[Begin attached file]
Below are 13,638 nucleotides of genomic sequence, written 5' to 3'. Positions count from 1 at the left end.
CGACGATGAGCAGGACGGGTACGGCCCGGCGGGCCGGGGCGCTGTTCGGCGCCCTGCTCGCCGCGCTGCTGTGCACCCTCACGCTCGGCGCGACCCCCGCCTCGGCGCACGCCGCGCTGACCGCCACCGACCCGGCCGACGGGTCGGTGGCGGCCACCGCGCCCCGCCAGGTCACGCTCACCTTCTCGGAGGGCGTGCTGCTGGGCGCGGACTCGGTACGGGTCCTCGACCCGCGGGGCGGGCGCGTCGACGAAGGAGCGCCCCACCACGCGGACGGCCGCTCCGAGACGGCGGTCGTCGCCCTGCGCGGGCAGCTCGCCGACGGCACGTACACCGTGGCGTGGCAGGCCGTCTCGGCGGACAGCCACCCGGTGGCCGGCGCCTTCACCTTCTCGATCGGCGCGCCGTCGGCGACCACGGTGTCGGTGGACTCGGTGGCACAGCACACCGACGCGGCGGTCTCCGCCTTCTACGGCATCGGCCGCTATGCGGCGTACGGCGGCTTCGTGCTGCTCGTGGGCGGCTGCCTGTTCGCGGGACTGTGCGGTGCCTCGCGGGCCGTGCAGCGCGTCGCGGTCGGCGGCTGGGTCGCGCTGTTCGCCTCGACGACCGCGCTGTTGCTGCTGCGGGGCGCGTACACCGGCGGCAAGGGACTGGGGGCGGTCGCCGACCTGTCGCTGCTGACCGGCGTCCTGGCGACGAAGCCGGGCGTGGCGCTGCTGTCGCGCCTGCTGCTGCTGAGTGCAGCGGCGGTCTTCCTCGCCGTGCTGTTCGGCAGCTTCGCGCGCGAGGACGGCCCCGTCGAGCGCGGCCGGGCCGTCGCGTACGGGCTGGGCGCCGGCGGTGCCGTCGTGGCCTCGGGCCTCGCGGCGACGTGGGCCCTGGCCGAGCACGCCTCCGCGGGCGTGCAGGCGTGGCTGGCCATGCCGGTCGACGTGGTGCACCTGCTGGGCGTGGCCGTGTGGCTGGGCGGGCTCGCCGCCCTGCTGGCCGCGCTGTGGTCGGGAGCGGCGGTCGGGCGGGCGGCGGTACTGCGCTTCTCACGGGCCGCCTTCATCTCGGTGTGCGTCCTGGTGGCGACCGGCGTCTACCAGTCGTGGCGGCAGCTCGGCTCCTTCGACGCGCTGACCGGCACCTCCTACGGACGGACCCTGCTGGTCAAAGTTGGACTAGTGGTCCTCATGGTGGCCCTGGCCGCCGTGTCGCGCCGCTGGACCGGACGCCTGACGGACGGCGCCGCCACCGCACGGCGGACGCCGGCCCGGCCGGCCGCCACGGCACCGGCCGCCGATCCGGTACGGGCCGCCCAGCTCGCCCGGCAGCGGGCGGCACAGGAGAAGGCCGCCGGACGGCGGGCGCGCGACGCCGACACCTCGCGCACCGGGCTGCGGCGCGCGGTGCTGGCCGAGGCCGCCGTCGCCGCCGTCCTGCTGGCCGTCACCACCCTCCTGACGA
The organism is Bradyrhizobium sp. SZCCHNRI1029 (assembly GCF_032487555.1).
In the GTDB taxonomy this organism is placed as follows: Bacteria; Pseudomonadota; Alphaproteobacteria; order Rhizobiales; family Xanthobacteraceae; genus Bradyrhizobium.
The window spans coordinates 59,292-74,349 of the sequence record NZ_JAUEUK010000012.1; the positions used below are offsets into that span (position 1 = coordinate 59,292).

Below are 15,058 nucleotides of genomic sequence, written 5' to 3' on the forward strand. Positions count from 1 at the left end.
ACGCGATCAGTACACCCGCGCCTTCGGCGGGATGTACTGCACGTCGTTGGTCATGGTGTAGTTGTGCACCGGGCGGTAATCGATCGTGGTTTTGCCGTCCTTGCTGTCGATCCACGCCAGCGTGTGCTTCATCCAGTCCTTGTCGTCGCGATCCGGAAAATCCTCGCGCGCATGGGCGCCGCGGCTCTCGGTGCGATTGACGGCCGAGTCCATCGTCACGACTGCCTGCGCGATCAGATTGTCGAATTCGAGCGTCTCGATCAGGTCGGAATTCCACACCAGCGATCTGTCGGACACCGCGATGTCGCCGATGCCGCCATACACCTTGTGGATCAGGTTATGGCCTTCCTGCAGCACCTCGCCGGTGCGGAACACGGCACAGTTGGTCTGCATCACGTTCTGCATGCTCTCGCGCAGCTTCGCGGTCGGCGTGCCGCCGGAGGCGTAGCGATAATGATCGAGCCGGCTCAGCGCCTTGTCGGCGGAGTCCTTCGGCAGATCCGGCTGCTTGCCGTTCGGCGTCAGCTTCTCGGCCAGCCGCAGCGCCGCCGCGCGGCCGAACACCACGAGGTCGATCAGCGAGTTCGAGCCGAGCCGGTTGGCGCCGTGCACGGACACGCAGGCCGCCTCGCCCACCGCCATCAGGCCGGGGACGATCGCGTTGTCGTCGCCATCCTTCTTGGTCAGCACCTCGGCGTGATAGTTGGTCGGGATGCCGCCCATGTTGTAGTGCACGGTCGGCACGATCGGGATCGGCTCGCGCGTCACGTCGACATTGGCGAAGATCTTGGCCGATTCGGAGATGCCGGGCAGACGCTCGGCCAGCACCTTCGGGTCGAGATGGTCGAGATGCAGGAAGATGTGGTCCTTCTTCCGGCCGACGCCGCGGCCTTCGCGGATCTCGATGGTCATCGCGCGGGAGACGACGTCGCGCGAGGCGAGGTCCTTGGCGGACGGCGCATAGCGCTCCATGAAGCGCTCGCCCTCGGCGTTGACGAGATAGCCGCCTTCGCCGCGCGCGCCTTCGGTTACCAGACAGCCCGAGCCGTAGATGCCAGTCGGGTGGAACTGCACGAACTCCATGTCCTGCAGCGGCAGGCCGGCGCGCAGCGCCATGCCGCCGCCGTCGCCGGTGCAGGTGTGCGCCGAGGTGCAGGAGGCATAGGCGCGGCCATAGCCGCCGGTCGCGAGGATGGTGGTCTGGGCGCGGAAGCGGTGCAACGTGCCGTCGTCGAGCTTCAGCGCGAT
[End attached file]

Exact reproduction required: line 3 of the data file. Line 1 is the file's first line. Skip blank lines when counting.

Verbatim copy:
The organism is Bradyrhizobium sp. SZCCHNRI1029 (assembly GCF_032487555.1).